Small windslabs will be found below ridgetops in the Mammoth Basin. Isolated areas of wind slabs will also be found in the June Mountain area.
In the June Mountain area, winds blowing from the northeast over Mono Lake created 14-18+ inches of cold dry snow early Monday morning on June Mountain and the Negatives. On Monday, ski cuts on June Mountain produced small dry wind slabs that popped of the old rain surface and ran farther than usual. It’s important to remember that fracture character- the sudden planar and sudden collapse fracture qualities indicate unstable snow exists and should be considered at your decision point in determining whether to ski a particular slope.
Mammoth Mountain and the Mammoth Lakes Basin picked up only 8 to 10” of new snow on Monday morning and by Tuesday afternoon, snow had settled 2-4”. Northeast winds on Monday and yesterday were not strong enough to strip snow off of north facing slopes along the Mammoth Crest, though numerous snow devils formed on and below the Crest. There have been no reports or observations of natural or skier triggered avalanches.
On north to east facing slopes in the Red Cone area, areas of wind loading were observed on north facing slopes. During the storm, winds were from the southwest and west and the beginnings of small cornices were found along parts of the Mammoth Crest. Given moderate wind speeds, areas of wind loading to do not appear to be widespread. Reports from the Negatives indicate the entrances to gullies are wind affected but dry snow is found below the entrances.
Wind pillows are easy to find- look for areas where the surface snow texture is rippled and the snow underfoot is thicker. There is enough new snow that skis do not reach the old crusts and layers from the early February storm. You should be thinking about what the danger is on the slope they plan to ski. Use non-digging field observations such as whumpfs, ski penetration, hand shear and ski pole probes.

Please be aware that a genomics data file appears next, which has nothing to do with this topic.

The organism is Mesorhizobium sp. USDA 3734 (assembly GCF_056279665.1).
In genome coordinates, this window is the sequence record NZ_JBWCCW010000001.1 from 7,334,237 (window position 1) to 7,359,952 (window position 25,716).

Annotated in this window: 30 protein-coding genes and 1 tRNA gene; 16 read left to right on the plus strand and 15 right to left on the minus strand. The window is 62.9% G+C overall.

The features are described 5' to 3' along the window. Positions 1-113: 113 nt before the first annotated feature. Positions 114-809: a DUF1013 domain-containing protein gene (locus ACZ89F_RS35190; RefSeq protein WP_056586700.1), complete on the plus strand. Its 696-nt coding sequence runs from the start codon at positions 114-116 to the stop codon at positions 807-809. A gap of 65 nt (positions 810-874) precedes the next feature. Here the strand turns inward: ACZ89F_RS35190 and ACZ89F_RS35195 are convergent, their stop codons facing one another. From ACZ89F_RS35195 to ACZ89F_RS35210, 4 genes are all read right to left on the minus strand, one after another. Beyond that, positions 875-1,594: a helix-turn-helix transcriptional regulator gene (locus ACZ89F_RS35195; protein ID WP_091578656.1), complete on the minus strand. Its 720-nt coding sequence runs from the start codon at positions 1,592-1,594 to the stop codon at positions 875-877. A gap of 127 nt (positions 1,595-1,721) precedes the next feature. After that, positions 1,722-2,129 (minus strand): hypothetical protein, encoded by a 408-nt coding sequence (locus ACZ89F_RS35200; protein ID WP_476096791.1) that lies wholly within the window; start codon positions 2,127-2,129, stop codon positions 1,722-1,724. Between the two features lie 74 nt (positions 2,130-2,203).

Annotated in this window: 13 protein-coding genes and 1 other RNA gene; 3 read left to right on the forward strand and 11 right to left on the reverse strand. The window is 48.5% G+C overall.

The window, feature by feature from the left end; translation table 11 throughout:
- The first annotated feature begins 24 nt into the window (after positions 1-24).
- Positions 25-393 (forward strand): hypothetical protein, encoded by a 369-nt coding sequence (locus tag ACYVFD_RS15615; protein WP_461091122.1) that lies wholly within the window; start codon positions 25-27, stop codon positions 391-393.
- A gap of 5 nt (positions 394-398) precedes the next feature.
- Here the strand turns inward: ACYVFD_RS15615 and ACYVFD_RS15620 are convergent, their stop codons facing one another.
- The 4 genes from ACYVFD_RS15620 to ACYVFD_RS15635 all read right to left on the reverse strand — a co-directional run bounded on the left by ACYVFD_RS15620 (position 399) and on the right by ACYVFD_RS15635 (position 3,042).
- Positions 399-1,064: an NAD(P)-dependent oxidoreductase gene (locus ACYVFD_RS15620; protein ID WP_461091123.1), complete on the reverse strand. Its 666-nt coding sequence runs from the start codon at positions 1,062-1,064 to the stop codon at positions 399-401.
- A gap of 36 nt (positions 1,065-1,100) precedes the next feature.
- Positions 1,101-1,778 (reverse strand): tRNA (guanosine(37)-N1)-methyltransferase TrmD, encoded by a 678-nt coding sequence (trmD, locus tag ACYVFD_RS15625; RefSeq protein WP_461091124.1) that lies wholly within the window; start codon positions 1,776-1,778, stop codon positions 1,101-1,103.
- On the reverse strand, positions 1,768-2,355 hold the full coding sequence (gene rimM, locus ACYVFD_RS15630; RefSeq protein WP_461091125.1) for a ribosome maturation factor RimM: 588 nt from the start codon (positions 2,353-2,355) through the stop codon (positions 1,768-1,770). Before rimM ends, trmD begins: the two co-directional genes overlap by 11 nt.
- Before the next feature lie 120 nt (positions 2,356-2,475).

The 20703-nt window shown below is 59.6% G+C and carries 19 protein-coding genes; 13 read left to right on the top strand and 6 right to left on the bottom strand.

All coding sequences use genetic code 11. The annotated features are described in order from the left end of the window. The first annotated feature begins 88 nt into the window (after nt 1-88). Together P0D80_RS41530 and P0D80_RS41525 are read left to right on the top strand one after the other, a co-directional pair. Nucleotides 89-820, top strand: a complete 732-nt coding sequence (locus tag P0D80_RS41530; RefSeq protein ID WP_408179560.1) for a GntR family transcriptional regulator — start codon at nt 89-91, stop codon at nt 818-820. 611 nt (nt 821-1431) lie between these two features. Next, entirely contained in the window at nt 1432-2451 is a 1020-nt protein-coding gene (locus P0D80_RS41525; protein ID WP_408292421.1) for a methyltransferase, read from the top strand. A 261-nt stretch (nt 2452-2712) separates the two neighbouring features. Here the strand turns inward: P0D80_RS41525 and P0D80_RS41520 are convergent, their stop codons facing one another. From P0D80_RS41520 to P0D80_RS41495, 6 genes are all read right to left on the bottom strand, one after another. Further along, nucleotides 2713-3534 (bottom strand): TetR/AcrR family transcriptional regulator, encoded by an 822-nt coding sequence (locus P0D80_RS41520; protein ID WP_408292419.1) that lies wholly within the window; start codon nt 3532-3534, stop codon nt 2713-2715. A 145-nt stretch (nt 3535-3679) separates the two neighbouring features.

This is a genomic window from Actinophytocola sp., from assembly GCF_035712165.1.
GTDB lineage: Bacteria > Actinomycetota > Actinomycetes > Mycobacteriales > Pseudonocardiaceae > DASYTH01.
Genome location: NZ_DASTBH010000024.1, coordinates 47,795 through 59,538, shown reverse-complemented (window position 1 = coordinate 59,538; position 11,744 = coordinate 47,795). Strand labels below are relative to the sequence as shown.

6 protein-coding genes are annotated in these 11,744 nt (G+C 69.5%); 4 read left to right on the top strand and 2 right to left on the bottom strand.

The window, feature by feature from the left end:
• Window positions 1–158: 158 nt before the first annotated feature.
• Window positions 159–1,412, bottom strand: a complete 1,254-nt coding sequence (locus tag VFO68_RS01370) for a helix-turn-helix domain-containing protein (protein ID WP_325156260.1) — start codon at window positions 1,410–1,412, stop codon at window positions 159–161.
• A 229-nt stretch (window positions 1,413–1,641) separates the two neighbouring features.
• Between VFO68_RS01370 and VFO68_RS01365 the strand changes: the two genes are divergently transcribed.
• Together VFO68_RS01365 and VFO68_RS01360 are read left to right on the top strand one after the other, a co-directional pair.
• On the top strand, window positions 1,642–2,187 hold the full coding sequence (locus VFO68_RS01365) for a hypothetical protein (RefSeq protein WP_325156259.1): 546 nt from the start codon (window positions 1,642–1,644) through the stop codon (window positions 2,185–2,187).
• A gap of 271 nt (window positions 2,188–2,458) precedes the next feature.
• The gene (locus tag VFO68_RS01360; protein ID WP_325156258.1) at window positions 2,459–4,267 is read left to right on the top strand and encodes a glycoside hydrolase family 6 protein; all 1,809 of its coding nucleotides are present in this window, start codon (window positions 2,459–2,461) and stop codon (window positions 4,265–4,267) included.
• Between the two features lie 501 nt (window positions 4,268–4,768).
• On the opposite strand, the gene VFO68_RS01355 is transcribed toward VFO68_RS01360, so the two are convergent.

The next snowpack summary will be posted Friday morning, February 27.
After a cold morning yesterday, air temperatures and strong end of February conspired to create irritating skin clogging conditions on all aspects in the Lakes Basin. Funnels of snow, or snow devils spun up from the snow surface around Jaws and Blue Crag. The recent snow has bonded to the old snow surface at mid elevations. Snow is dry and cold above treeline.
Compression tests showed moderate results on the old snow/new snow layer but extended column tests did not propagate and did not confirm the weakness produced by the compression test. Depth hoar and facets and crusts exist at the bottom of the snowpack.
|0600 temperature:||24 deg. F.|
|Max. temperature in the last 24 hours:||38 deg. F.|
|Average wind direction during the last 24 hours:||NE|
|Average wind speed during the last 24 hours:||40 mph|
|Maximum wind gust in the last 24 hours:||60 mph|
|New snowfall in the last 24 hours:||0 inches|
|Total snow depth:||26 inches|
This morning mountain temperatures are in the 20’s with northerly winds blowing 20-30 mph under mostly clear skies. Today will be sunny until later in the day when increasing clouds from an approaching cold front approaches the area. Today will be the warmest day of the week with daytime temperatures a degree or two higher than Tuesday.
By Thursday, clouds increase with increasing chances of snowfall occurring in the Friday and Saturday time period. By Saturday night, another upslope flow event is possible, bringing more dry snow to the June Mountain area.
This snowpack summary applies only to backcountry areas outside established ski area boundaries. This snowpack summary only describes general avalanche conditions and local variations always occur. This snowpack summary expires 24 hours after the posted time unless otherwise noted. The information in this snowpack summary is provided by the USDA Forest Service who is solely responsible for its content.